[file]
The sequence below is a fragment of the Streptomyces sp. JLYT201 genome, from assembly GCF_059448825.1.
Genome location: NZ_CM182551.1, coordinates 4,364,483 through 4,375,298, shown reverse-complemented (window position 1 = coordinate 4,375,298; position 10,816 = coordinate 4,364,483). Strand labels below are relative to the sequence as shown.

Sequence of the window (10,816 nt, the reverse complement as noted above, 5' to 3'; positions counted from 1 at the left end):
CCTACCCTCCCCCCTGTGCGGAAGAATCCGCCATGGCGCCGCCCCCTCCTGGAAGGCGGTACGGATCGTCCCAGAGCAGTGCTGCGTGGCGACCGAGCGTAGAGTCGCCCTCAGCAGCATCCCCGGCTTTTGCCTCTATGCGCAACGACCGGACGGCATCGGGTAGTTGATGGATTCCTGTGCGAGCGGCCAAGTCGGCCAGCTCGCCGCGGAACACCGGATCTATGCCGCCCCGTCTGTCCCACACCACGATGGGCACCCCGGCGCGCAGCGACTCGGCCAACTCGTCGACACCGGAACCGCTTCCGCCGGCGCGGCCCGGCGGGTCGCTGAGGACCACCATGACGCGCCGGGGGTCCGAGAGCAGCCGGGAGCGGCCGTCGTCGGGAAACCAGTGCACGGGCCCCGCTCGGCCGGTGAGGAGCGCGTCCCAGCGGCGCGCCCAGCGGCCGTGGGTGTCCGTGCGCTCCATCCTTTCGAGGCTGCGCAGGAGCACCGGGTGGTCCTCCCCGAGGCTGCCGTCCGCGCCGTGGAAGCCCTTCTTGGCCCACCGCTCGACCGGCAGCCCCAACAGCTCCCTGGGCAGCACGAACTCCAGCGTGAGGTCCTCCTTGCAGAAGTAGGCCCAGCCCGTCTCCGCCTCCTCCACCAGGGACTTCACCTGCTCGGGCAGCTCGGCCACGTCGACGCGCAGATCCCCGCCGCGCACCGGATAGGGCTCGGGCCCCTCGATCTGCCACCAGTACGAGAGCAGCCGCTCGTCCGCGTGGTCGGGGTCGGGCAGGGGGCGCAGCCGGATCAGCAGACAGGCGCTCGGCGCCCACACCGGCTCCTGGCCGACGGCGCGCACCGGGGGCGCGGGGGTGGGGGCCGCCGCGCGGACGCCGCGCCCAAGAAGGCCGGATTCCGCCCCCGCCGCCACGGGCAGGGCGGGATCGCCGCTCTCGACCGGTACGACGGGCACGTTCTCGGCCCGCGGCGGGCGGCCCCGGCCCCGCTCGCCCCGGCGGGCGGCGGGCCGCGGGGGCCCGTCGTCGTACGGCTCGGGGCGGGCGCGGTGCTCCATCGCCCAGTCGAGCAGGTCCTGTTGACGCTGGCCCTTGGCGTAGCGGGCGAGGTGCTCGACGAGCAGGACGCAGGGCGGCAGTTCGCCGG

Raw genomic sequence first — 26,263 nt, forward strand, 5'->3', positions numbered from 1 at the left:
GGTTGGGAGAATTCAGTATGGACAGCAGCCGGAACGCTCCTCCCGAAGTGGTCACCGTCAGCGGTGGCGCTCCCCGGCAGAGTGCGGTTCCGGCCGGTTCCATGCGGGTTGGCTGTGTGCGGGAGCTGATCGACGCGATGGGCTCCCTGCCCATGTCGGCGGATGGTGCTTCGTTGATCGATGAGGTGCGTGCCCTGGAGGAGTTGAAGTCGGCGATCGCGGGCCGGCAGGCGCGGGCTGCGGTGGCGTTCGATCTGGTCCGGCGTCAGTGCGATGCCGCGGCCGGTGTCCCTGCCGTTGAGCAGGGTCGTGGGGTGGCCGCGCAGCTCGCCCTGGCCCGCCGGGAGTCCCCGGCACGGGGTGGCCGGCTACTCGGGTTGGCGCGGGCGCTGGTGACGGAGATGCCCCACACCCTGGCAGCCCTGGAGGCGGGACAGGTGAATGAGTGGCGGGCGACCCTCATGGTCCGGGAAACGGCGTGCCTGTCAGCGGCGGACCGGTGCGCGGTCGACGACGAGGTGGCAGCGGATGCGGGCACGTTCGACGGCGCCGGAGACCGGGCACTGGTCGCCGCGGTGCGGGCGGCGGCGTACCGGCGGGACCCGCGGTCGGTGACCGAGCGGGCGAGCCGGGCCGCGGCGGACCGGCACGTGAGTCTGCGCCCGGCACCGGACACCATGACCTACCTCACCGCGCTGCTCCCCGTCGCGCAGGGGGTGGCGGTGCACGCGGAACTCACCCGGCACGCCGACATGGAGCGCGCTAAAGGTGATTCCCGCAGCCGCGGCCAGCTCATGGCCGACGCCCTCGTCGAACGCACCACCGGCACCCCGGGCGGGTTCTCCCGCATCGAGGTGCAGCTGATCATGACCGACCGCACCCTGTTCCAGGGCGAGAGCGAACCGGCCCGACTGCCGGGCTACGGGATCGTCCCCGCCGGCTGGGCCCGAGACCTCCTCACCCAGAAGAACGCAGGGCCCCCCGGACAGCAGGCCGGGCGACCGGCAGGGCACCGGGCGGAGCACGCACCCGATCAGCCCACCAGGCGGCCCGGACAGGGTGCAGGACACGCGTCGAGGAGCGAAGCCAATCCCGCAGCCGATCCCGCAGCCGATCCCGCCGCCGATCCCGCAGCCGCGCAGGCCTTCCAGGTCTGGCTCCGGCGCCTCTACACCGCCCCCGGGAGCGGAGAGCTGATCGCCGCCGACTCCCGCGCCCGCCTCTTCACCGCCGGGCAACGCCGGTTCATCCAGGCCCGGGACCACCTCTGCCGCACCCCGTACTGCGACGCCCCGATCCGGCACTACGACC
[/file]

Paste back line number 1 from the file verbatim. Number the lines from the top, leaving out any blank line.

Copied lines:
The sequence below is a fragment of the Streptomyces sp. JLYT201 genome, from assembly GCF_059448825.1.